5 Tips for Creating Content - Consistently
by Helena B Communications
You have a company blog that requires constant care and feeding, not to mention all the articles, tweets, posts and updates that beg writing. As you've probably already realized, waiting until you have time or until inspiration kicks in is not a winning strategy. To satisfy your content creation demands, you need to learn to write on demand. Here are 5 tips to help you cultivate the ability to summon the muse - consistently.
Chunk it out. Book coach Jerry Mundis counsels his clients to decide how much time they can devote to the creative process and put it on their calendar. When the time comes, set a timer and spend that time, and that time only, on the task at hand. Busy professionals, should probably devote 20-30 minutes a day - and no more. What this does is put your subconscious on notice that it has only a limited amount of time to express itself. You will find that after about a week of practice, it will show up with the goods - ready to go. If you can't think of anything to write, make a list of issues that keep your clients up at night and jot down what you know that could help them.
Write about what you don't know. Things change quickly in the marketing industry and we're always learning. The best way to ensure you've mastered new concepts is to teach them to someone else. Your clients will appreciate your expertise in new approaches, industry trends and technology, and will connect your brand to those new solutions. For a deeper dive into this approach, read "Writing to Learn" by William Zinsser.
Make brownies from cake. There are multiple ways to talk about what is essentially the same point. Go back to an old blog post and give it a new spin. This post, for instance is a "cake" made from the ingredients of a post, "Winning the Content Creation Game in 20 Minutes a Day" that appeared on my blog a few months ago.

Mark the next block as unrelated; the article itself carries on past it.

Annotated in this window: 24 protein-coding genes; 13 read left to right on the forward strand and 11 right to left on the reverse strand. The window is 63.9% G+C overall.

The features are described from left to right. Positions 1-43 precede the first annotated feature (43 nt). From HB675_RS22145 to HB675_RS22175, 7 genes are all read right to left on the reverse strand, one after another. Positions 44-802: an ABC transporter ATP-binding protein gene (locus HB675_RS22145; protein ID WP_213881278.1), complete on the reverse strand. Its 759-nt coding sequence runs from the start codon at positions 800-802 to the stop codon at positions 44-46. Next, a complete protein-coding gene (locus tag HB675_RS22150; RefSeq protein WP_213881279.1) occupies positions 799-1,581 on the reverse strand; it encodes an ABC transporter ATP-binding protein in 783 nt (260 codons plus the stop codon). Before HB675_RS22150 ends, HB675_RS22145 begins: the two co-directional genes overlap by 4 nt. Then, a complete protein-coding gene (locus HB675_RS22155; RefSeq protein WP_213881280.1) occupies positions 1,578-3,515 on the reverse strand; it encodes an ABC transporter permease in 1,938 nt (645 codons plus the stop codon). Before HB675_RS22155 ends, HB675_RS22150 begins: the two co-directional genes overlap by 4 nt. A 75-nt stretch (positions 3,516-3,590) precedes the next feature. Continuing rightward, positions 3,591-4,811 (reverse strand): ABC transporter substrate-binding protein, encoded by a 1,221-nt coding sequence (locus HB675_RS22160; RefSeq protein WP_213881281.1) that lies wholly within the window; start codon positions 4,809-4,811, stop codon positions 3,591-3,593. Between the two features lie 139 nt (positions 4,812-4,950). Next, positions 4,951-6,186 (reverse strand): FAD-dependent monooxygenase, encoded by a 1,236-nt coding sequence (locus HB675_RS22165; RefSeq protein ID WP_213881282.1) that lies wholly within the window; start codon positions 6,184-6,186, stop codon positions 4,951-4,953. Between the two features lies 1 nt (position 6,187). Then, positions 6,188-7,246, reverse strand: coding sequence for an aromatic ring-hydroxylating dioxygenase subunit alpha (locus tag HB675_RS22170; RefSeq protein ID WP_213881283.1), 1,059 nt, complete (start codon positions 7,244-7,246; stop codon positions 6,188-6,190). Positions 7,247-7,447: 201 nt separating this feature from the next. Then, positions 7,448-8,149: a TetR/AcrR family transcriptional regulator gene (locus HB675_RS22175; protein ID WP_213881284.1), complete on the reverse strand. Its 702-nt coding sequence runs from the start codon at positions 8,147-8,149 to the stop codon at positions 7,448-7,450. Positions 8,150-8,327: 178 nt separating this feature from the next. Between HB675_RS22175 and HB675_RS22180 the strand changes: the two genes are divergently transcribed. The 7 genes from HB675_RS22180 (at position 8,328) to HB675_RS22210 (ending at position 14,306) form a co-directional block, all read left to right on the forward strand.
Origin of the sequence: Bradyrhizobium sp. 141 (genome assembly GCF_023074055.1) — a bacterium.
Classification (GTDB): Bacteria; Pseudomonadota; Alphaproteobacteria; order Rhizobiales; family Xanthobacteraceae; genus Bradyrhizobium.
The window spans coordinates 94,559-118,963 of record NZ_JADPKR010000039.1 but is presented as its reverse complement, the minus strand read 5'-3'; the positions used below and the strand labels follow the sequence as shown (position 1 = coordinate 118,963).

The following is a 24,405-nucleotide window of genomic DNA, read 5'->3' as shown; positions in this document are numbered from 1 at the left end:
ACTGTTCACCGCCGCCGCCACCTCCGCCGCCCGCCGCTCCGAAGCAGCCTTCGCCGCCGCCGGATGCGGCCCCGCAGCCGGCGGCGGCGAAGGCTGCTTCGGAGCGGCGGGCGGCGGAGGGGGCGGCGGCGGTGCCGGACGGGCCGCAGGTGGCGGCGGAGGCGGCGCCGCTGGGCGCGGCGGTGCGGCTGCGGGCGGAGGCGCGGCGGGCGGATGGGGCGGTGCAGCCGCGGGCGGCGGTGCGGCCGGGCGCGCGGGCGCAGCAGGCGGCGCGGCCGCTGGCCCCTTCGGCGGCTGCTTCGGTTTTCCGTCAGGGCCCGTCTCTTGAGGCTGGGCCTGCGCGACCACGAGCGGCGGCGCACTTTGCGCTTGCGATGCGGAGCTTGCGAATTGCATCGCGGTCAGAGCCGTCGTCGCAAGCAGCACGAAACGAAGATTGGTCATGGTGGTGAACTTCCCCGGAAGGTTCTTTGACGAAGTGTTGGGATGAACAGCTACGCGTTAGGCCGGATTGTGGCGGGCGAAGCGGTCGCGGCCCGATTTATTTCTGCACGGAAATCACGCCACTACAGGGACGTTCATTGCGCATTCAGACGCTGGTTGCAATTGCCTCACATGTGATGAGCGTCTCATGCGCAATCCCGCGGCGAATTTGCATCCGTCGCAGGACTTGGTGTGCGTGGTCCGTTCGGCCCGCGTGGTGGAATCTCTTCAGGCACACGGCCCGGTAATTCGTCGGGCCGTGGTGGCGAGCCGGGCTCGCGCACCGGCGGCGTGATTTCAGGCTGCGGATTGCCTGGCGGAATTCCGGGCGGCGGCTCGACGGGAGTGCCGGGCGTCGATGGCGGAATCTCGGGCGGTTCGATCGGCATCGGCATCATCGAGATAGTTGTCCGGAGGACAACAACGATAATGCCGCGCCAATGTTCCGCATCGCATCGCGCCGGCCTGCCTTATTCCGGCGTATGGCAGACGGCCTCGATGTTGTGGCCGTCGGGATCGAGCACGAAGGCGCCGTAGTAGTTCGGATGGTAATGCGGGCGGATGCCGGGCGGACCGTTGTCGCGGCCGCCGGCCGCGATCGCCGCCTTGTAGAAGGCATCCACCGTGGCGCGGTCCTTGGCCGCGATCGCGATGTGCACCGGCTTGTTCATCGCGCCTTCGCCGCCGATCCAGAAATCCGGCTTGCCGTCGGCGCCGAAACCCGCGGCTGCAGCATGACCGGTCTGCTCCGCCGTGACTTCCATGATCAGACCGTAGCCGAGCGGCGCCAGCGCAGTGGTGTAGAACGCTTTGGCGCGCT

Keep a clipping file. You will want to put these "clippings" in a place that is easily accessible -- online. Some people use Evernote, others put a folder on their desktop where they drop links or bookmarks. You also might consider using your Twitter account as a resource, especially if you're more of a curator of content than a broadcaster of your own thinking. (Best choice? Be both.) A scan of your last 30 tweets and retweets should give you some clues about what has piqued your interest lately.
Accept the challenge. Like it or not, as a provider of professional services, assuaging the search gods and feeding the content monster needs to become part of new business development process. It's not easy, but those who manage to produce valuable content consistently are rewarded, over time, with recognition, respect and ultimately, revenue. Consider the two extra hours a week you spend documenting your expertise and providing a service to your industry as an investment in your future.
These tips assume that you are already capable of writing cohesive posts and articles. For some people, especially designers, writing is not the easiest way to express their thoughts. If that describes you, consider hiring a copywriter to wrap your visual communications in effective prose. Similarly, if you are a good writer (and thinker) but are really crushed for time, ask an editor to help hammer your raw ideas into useable articles, so you just have to fill in the blanks and give them a final polish. In any case, realize that when it comes to content creation, you are in control. Set your timer and summon the muse. She will obey, and you’ll be amazed at how much you actually have to say.
Helena Bouchez is principal of Helena B Communications, a consultancy that helps build the brands of small marketing professional services firms and their thought leaders via consultations, content creation and public relations.